BOVPN - Gateway and Tunnel vs Virtual Interface - Which one to use and when?
I attended a Watchguard training course, and was told to always use Gateway and Tunnel instead of Virtual Interface when setting up a BOVPN.
Since then I have been searching documentation to find pros and cons of either method.
I can't find is any documentation to suggest one is better than the other, or to suggest using one method in favour of the other in any particular set of circumstances.
Anyone here prefer one method over another for any reason, or can suggest I use one method instead of another?
I have a mixture of remote sites, some use Watchguard , and some use third party devices.
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Gateway/Tunnel is more compatible. You can set up an IKEv1 tunnel to just about anything with that. They also give you more control over what routes are built (Source and destination network vice just destination route.)
BOVPN Virtual Interfaces (or BOVPN VIFs for short) are a little more flexible, but require the device be on up to date firmware (older pre-XTM fireboxes don't support them) and some of the smaller/older XTM devices will struggle to send traffic over them quickly. It's also generally easier to use dynamic routing via Virtual Interfaces.
Which one you connect to is going to be a function of what the device/service on the opposite end supports. They effectively do the same thing, and on modern hardware (the devices that are being sold now) there isn't any appreciable performance impact between the two of them.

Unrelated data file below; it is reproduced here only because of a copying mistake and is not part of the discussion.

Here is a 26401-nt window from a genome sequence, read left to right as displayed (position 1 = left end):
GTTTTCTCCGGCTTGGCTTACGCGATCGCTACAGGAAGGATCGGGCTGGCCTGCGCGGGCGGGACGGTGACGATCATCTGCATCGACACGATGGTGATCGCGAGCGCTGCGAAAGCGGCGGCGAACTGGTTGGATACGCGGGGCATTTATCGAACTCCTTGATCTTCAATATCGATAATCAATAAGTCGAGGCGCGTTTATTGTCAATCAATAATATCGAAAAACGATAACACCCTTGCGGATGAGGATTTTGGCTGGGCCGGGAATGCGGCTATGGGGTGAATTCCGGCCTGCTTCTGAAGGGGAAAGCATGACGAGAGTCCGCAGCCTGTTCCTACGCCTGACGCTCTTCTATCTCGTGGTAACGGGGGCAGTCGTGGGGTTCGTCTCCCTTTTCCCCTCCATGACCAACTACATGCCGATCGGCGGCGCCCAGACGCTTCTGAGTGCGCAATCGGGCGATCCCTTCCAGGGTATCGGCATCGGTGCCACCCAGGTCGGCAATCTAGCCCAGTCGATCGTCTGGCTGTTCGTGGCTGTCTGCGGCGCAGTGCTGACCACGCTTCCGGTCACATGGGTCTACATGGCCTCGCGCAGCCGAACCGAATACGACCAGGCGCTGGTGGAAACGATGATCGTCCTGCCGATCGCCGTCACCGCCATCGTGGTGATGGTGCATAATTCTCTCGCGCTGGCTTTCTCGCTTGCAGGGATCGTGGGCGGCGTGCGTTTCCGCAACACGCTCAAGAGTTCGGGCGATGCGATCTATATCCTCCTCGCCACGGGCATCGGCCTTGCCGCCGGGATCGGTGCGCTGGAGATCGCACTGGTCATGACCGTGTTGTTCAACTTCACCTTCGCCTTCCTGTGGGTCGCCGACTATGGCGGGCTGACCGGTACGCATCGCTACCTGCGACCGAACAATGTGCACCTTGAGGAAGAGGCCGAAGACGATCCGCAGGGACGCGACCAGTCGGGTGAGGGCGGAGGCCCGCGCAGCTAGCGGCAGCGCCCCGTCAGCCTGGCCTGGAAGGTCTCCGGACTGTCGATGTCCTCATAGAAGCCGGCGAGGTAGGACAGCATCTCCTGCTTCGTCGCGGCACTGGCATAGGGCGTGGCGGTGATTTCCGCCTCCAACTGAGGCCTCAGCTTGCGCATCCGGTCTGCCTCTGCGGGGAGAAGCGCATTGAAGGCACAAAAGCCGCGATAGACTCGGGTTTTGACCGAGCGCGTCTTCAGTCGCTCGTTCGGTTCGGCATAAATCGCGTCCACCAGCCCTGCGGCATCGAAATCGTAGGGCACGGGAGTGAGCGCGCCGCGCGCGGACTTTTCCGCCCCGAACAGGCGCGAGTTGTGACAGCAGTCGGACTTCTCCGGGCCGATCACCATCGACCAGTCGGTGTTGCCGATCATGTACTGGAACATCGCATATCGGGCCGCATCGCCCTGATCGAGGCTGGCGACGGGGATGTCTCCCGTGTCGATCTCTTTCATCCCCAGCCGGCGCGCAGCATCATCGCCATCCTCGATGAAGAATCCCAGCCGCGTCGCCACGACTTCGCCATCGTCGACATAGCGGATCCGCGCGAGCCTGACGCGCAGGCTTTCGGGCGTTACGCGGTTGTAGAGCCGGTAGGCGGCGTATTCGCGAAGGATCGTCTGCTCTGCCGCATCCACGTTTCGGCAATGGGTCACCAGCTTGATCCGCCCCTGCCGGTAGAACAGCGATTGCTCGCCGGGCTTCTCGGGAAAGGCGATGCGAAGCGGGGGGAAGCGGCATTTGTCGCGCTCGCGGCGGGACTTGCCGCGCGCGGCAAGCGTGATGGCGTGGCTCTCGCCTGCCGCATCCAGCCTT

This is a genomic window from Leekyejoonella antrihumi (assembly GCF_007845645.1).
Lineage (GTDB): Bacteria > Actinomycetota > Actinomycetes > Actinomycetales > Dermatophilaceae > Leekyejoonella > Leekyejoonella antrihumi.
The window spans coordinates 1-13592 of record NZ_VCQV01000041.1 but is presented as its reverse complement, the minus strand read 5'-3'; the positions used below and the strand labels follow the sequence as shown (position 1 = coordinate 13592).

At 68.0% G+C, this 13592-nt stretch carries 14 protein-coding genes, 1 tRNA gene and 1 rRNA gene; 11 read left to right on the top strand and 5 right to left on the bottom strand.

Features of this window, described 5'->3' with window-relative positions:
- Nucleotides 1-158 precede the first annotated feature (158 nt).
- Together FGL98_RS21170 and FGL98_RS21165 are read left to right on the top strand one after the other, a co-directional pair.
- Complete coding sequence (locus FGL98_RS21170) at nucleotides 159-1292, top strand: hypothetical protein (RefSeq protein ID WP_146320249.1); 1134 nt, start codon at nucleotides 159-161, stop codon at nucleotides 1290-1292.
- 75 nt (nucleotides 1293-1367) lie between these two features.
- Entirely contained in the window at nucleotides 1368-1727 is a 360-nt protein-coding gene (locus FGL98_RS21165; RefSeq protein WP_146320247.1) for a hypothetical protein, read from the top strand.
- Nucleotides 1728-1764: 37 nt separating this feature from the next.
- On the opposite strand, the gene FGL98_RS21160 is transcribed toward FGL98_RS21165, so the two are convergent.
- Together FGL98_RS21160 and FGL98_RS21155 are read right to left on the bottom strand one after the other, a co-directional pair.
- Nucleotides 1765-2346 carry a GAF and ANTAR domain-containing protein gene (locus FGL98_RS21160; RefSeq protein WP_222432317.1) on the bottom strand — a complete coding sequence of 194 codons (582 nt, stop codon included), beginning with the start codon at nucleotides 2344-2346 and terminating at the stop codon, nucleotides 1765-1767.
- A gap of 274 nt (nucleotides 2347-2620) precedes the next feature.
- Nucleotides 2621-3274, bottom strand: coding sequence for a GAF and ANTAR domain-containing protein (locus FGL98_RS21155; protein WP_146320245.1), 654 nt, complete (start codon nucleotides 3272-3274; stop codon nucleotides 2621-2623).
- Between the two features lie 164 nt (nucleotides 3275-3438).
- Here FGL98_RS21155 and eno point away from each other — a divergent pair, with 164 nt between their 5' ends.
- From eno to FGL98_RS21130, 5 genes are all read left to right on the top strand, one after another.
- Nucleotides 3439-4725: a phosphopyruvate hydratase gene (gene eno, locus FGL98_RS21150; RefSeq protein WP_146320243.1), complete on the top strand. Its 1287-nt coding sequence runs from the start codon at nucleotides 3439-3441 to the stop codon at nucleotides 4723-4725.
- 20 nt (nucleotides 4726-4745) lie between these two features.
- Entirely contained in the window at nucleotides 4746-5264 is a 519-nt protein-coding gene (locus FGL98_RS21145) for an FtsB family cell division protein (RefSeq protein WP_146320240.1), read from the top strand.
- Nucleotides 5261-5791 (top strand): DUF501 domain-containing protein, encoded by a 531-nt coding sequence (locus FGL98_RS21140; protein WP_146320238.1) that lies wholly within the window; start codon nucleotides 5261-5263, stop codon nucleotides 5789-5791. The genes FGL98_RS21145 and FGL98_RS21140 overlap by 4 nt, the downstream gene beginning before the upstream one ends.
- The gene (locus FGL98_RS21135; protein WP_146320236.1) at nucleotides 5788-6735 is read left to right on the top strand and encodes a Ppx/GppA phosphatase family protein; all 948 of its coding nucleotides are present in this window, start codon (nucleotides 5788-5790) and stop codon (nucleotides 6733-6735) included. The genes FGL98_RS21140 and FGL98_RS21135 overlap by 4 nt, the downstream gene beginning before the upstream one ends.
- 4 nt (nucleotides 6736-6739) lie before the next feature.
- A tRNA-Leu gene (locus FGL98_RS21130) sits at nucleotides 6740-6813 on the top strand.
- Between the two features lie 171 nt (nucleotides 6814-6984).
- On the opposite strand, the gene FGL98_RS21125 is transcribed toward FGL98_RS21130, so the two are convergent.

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Thank you for your answer.
We have a mixture of Watchguard and third party devices, all of which seem to work well with the virtual interface method.
I can remember one WatchGuard training session where it was actually the other way around (always use a Virtual Interface where possible).
The reasoning for that came down to being able to use them for SD-WAN actions/failover (eg. failover of a VPN tunnel).
I'm not sure if this is totally correct, but if you have a large number of tunnel routes in your gateway/tunnel VPN configurations, licensing can play a part too for the number of concurrent active tunnels, whereas for a BOVPN virtual interface, each interface is a single tunnel route, regardless of how many VPN routes use it.
I noticed this as I was setting up a VPN tunnel on a FireboxV MED which has a 600 BOVPN tunnel limit on the license - turns out with all the routes I'd configured for the setup I was dealing with it actually got close to the 600 tunnel route limit if I had used the gateway/tunnel option, whereas a single BOVPN virtual interface handled this after talking to the remote network admin.
Gateway/Tunnel = policy based tunnel
BOVPN Virtual Interfaces = routed based tunnel
A variation would be, for example. the other side cannot use a routed based tunnel = Sophos UTM